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When “should” becomes “shall”

Rethinking compliance management for banks


In the world of banking supervision and regulation, there is a familiar, longstanding cadence to the issuance of new guidance: regulators issue new guidance; banks parse and interpret it, set a strategy for compliance, begin operationalising it, and press forward with the knowledge that most new guidance is simply a set of expectations rather than hard-and-fast requirements. In today’s environment, the assumption that guidance is just an expectation, not required, is no longer acceptable. A strategy for how a bank assesses its compliance with applicable guidance and then enhances its enterprise compliance management programme is of the utmost importance.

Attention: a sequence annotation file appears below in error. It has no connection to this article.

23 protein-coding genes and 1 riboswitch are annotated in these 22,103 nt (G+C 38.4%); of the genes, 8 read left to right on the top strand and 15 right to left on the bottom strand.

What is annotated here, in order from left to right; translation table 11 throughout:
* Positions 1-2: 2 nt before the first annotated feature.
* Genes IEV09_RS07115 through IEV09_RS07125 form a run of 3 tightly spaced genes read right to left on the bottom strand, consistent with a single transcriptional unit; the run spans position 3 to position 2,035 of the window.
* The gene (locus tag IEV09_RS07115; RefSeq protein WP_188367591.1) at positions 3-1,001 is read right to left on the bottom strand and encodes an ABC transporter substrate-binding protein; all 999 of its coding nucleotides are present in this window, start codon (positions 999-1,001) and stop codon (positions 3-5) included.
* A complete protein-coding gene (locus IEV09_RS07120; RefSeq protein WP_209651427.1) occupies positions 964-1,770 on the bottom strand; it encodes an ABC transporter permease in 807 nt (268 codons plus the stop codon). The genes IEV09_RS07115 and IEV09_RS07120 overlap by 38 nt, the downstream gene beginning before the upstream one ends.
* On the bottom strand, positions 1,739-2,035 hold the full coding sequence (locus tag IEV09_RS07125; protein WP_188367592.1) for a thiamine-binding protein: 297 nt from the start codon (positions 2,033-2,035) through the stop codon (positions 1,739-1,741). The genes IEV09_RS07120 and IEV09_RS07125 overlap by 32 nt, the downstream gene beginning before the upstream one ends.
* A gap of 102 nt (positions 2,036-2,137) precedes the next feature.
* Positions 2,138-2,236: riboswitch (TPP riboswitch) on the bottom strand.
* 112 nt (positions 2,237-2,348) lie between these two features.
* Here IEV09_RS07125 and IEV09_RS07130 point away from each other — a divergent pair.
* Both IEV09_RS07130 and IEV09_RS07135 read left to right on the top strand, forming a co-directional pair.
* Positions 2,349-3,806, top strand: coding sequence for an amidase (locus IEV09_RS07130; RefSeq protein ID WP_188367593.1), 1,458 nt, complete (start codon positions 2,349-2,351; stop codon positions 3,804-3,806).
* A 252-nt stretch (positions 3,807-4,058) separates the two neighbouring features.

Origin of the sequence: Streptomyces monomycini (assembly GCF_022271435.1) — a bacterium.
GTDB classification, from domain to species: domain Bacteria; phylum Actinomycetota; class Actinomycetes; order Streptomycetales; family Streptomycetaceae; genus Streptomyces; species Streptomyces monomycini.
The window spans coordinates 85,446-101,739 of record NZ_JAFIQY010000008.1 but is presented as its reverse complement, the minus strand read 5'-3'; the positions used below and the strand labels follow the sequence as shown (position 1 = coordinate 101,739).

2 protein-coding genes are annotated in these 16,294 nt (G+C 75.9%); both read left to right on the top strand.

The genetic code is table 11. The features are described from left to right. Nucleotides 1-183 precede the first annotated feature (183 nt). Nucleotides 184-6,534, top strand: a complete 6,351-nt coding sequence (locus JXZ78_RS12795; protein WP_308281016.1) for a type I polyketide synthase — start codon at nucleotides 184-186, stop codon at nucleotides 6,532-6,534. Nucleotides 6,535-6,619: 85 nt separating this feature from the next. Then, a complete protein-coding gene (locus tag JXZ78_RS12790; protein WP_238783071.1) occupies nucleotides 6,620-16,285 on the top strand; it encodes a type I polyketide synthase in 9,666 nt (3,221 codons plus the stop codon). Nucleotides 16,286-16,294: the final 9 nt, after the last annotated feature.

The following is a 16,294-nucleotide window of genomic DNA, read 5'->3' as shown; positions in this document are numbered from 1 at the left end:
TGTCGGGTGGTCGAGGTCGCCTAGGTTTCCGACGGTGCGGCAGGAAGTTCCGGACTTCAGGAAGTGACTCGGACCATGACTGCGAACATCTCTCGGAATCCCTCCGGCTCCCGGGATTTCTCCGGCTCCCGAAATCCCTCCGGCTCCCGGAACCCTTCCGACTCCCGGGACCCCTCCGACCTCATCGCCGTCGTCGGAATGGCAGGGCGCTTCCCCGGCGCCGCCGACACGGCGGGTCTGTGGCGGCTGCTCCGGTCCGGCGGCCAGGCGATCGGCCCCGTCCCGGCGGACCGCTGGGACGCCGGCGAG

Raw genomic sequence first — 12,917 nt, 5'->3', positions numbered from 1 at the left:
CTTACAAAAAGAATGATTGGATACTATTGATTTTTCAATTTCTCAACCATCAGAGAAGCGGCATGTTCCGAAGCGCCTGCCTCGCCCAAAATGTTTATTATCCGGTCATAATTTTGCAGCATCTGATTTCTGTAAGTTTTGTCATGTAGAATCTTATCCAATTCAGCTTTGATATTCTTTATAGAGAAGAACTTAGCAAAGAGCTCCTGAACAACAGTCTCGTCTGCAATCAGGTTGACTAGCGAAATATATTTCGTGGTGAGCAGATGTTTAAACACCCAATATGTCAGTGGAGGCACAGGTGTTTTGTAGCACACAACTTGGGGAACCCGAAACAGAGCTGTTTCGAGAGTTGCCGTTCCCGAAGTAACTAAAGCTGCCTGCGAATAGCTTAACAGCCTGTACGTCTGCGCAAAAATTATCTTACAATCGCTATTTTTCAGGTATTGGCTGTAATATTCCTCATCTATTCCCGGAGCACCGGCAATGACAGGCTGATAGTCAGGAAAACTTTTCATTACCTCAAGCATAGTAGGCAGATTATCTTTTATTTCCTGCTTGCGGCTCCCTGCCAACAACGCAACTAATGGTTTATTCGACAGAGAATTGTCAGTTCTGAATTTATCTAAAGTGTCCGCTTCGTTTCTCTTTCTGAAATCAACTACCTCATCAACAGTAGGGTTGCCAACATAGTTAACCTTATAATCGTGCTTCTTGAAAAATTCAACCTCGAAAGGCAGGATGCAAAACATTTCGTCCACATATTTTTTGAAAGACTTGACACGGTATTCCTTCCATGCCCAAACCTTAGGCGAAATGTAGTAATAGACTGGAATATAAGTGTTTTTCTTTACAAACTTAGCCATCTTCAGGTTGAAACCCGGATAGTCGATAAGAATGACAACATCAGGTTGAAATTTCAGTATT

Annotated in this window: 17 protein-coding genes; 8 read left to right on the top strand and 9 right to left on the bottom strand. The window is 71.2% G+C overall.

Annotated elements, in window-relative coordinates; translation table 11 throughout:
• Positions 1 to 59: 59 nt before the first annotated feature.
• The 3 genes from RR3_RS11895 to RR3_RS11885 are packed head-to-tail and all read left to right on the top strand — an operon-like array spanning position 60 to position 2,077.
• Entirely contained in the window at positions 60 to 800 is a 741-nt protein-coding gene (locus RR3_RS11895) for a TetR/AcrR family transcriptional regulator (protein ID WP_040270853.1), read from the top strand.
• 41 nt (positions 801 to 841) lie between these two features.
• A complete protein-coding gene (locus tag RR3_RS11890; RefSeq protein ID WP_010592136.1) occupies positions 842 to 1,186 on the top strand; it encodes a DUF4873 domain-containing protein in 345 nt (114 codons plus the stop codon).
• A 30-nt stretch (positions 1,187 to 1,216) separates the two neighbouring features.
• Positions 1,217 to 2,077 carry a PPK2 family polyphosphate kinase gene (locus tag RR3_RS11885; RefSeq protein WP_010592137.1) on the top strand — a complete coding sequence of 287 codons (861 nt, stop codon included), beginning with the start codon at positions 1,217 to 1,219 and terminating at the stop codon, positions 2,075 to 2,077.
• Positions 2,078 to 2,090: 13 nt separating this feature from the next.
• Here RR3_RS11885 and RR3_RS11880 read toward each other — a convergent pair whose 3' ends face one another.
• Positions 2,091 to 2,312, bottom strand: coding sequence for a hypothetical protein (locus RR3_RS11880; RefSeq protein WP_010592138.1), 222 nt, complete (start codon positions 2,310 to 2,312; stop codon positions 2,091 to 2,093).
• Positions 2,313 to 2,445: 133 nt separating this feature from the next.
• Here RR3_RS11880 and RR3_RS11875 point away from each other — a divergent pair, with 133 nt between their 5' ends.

Over the past few years, a new wrinkle has emerged, hinging on one small word: “should.” Historically, regulatory guidance was delivered in the context of “should.” As in, banks should do x, y, or z. Recent developments make it clear “should” is increasingly being interpreted as “shall,” at least for larger organizations. New and existing regulatory bodies such as the Consumer Financial Protection Bureau (CFPB), Federal Deposit Insurance Corporation (FDIC), Board of Governors of the Federal Reserve (FRB), the Basel Committee on Banking Supervision, and Office of the Comptroller of the Currency (OCC) are leading the charge on this front, examining banks against compliance risk management guidance, and in some cases bringing enforcement actions for an underlying weakness if it rises to an unsafe or unsound condition or practice and/or a regulatory violation. And, as discussed further below, the OCC’s recently proposed rulemaking titled “Heightened Expectations” provides a minimum baseline for effective compliance and risk management.

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